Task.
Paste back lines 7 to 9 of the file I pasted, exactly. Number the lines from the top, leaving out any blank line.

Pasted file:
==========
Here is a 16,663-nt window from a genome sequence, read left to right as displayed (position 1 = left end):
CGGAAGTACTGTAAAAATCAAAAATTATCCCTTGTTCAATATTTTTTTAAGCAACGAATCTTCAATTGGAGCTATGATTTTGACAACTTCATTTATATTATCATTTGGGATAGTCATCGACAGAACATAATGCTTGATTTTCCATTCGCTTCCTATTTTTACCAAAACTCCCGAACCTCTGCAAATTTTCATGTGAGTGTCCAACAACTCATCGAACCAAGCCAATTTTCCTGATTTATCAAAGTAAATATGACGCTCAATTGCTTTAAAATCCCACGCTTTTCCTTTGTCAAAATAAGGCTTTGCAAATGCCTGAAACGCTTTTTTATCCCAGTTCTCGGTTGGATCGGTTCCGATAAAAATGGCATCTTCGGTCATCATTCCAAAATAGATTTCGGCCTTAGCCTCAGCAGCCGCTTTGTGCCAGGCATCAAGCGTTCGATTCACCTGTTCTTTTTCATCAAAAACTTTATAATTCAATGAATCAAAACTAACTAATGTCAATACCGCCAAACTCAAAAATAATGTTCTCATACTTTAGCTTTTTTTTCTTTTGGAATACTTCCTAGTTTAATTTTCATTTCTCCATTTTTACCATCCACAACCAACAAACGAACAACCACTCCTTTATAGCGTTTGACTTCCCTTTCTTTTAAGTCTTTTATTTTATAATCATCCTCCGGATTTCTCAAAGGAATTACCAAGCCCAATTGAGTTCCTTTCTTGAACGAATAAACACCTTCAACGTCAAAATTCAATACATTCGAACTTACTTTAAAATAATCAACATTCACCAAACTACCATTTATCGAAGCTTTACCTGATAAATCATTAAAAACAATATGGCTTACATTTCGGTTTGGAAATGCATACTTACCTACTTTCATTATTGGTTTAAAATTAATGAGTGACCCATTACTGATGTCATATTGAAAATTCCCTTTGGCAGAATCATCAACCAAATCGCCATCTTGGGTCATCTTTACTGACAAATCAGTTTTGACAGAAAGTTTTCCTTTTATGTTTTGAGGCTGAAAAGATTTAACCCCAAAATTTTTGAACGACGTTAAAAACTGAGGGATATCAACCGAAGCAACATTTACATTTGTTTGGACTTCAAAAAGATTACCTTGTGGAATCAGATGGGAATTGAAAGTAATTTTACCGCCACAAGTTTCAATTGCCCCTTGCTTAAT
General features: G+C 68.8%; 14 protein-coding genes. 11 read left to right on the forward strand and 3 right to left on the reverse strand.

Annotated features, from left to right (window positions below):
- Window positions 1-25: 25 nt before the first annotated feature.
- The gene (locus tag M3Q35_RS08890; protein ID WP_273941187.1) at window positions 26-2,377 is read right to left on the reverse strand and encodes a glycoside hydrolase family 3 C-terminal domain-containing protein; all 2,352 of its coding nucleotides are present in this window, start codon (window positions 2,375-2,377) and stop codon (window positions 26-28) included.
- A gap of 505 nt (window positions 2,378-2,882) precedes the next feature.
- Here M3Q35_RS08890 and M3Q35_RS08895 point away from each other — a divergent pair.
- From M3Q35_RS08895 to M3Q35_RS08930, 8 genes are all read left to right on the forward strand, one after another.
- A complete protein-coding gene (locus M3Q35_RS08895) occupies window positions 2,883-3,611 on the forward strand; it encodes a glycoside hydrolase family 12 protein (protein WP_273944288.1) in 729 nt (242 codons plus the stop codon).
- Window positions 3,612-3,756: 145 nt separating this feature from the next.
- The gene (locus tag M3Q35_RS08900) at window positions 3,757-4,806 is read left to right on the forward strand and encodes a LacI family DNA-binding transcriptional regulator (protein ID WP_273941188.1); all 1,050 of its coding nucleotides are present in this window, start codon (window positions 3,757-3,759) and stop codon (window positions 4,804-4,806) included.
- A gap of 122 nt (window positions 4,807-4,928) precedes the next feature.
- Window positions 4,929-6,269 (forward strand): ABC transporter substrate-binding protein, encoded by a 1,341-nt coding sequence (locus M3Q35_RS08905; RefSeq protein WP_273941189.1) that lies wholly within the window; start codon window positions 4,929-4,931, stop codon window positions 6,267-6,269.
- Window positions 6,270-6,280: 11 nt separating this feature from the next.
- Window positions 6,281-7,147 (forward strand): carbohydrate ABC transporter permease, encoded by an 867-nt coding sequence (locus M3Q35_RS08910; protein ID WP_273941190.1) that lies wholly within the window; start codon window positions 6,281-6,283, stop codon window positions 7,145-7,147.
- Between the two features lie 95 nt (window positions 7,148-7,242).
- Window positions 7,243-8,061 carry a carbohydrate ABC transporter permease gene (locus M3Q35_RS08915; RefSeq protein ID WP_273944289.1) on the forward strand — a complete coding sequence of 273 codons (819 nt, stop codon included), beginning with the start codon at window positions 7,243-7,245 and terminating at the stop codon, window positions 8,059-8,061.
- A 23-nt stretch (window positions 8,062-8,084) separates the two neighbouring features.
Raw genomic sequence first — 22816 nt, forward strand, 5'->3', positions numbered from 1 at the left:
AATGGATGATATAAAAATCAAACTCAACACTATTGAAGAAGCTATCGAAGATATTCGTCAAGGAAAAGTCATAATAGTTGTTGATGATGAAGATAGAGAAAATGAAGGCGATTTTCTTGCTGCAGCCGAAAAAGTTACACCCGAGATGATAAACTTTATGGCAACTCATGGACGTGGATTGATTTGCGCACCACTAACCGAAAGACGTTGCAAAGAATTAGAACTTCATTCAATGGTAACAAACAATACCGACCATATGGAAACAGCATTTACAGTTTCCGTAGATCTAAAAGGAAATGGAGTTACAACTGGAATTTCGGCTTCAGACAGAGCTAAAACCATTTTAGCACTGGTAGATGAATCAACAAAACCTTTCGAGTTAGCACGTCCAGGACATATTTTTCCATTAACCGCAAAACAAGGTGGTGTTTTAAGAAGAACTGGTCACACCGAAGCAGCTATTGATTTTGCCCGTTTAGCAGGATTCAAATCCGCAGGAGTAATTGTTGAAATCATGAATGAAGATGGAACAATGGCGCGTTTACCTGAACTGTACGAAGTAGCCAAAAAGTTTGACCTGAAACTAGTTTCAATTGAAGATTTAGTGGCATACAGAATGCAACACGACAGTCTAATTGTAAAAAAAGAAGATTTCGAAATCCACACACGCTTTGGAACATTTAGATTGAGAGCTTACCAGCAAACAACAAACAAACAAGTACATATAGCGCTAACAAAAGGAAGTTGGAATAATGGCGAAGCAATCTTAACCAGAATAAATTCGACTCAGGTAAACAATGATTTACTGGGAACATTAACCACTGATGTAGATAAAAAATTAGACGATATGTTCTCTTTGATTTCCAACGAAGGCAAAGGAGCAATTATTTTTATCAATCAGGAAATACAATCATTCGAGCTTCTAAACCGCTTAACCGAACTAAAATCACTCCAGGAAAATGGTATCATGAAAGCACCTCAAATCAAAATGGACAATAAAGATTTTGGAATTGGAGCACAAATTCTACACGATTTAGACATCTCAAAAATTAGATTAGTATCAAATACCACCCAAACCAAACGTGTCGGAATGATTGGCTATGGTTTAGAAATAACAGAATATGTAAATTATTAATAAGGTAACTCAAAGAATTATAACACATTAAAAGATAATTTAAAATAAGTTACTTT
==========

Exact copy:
- A gap of 505 nt (window positions 2,378-2,882) precedes the next feature.
- Here M3Q35_RS08890 and M3Q35_RS08895 point away from each other — a divergent pair.
- From M3Q35_RS08895 to M3Q35_RS08930, 8 genes are all read left to right on the forward strand, one after another.